Chalmers’ silent signal after coveted gold


Steve Larkin & Steve Lancetic / AAP News

Kyle Chalmers used the lane rope as a bridge over troubled water and issued the silence signal.

The new Commonwealth Games 100m freestyle champion, Chalmers’ message while straddling the rope wasn’t subtle.

Critics, mainly the media, shut up.

“That probably means more than giving a fist pump or a tensing of the muscles,” Chalmers said of his gesture.

“For me, I hope that sends a powerful message.”

Neither was there much subtlety to Chalmers’ victory, one of five Australian gold medals at the Birmingham pool on Monday night.

Emma McKeon collected her fourth gold of the Games, the 12th of her storied career.

Kaylee McKeown won her second gold plus silver, Australia’s 4x200m freestyle relay saluted, as did para-swimmer Matthew Levy.

Chalmers, a day after saying he felt like flying home when overwhelmed by media scrutiny, led from start to finish in a display of brute power.

“It’s a bittersweet feeling for me,” he said.

“Instead of enjoying the moment, it’s almost a big sense of relief to be honest with you.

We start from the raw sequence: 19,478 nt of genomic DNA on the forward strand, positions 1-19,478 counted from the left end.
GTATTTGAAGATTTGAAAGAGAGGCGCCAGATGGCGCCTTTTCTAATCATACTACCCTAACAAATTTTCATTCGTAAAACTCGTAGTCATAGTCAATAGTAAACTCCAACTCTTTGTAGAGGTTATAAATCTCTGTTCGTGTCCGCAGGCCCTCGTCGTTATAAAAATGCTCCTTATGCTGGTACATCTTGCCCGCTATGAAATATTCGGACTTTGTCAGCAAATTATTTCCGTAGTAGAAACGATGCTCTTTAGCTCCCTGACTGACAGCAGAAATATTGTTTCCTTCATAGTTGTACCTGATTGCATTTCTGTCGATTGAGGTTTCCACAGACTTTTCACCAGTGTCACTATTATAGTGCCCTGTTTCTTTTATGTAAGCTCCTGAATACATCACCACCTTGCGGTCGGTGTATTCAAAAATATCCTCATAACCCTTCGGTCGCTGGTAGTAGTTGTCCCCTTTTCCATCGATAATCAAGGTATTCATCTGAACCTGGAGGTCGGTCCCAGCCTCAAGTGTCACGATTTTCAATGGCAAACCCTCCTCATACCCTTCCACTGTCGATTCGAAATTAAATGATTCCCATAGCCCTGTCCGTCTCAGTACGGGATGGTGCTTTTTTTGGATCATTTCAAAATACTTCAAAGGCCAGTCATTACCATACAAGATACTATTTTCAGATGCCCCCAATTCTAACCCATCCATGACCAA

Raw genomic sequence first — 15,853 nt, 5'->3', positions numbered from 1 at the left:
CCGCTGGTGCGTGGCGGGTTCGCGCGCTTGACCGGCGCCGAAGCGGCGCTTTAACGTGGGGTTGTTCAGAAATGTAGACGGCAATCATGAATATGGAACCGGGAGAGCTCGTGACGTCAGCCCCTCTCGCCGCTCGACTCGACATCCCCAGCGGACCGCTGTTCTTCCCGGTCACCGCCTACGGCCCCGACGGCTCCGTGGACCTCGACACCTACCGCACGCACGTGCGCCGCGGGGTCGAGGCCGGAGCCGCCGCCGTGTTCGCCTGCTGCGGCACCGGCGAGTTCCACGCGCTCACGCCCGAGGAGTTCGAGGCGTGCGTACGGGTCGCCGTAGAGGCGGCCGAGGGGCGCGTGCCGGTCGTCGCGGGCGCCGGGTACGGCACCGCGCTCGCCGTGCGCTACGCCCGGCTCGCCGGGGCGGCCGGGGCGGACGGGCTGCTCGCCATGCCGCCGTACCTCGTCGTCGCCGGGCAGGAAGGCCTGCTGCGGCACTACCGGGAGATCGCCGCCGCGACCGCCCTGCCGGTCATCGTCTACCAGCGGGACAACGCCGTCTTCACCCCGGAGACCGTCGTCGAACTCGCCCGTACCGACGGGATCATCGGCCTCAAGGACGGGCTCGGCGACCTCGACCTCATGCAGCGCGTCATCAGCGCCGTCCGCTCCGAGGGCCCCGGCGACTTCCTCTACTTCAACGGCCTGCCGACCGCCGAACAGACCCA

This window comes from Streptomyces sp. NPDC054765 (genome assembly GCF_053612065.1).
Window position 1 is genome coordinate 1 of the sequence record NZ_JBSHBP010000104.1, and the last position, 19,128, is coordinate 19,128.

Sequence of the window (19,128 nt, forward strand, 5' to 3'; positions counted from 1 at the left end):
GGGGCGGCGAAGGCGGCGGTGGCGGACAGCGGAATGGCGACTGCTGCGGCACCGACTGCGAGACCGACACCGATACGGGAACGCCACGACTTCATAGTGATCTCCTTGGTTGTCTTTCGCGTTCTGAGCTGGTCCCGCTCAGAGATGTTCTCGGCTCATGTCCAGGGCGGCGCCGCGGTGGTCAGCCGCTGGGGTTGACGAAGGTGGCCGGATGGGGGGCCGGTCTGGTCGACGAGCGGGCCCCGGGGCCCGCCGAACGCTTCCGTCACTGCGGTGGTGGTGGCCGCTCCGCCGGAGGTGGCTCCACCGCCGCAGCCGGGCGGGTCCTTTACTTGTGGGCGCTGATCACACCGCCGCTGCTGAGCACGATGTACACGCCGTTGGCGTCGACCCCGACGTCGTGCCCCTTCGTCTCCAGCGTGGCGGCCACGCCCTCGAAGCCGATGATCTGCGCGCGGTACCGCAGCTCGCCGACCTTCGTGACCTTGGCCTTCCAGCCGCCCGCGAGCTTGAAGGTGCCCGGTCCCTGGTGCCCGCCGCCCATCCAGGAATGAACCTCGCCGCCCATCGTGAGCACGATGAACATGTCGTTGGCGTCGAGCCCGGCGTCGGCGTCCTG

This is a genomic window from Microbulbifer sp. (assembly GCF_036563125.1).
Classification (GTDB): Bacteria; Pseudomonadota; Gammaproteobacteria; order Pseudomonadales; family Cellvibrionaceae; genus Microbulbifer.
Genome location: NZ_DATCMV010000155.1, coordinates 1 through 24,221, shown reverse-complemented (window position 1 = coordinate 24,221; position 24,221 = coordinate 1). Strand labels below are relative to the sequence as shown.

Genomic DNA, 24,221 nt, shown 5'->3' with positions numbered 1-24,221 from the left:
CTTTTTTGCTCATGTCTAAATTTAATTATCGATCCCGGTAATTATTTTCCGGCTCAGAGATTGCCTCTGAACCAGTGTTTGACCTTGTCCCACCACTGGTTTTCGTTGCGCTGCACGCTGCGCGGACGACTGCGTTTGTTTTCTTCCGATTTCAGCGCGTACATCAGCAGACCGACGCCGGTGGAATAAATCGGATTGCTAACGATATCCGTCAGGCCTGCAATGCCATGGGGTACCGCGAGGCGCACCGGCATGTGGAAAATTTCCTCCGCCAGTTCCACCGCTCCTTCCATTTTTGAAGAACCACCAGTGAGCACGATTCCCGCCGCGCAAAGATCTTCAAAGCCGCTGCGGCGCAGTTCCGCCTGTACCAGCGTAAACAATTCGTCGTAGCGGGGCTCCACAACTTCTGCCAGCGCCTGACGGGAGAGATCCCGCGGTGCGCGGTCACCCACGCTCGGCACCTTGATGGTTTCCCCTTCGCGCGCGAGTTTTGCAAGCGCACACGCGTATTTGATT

“I just hope no-one has to go through what I have had to go through over the last 48 hours.

“This last 48 hours has been hell. It has been an emotional rollercoaster.

“Even speaking to my coach before the race, I almost started crying and I’m not an emotional person.”

In that 48-hour time span, Chalmers raged at reporting about his relationships with fellow high-profile swimmers Emma McKeon and Cody Simpson.

Chalmers last year dated McKeon before they split. McKeon’s new partner is Simpson.

Chalmers blasted media attention on a supposed love triangle as fake news which made him feel like departing Birmingham and reconsidering his swimming future.

Instead, the South Australian stayed and is now a triple gold medallist in Birmingham following earlier relay wins.

McKeon’s latest gold was her first-ever international medal in the 50m butterfly and her 34-year-old teammate Holly Barratt claimed silver in a dead heat.

“It’s a hard workload physically but it’s training my mind to be able to handle that many races,” she said of her program of eight events.

McKeown is now a dual Birmingham gold medallist after winning the 200m backstroke. Just 20 minutes later, she swam to silver in the 200m individual medley.

“To get up there and do both those events, it’s challenging,” McKeown said.

“I’m not going to lie and say I wasn’t scared to do it. I just wanted to race tough.”

Para-swimming stalwart Levy, a 35-year-old five-time Paralympian, captured gold in the 50m freestyle S7.

And the men’s 4x200m relayers – Elijah Winnington, Flynn Southam, Zac Incerti and Mack Horton – underlined Australia’s depth at the pool with the Dolphins’ fifth gold from five relays raced.

Australia’s swim team now has a collection of 16 golds, 11 silver and 12 bronze in Birmingham.



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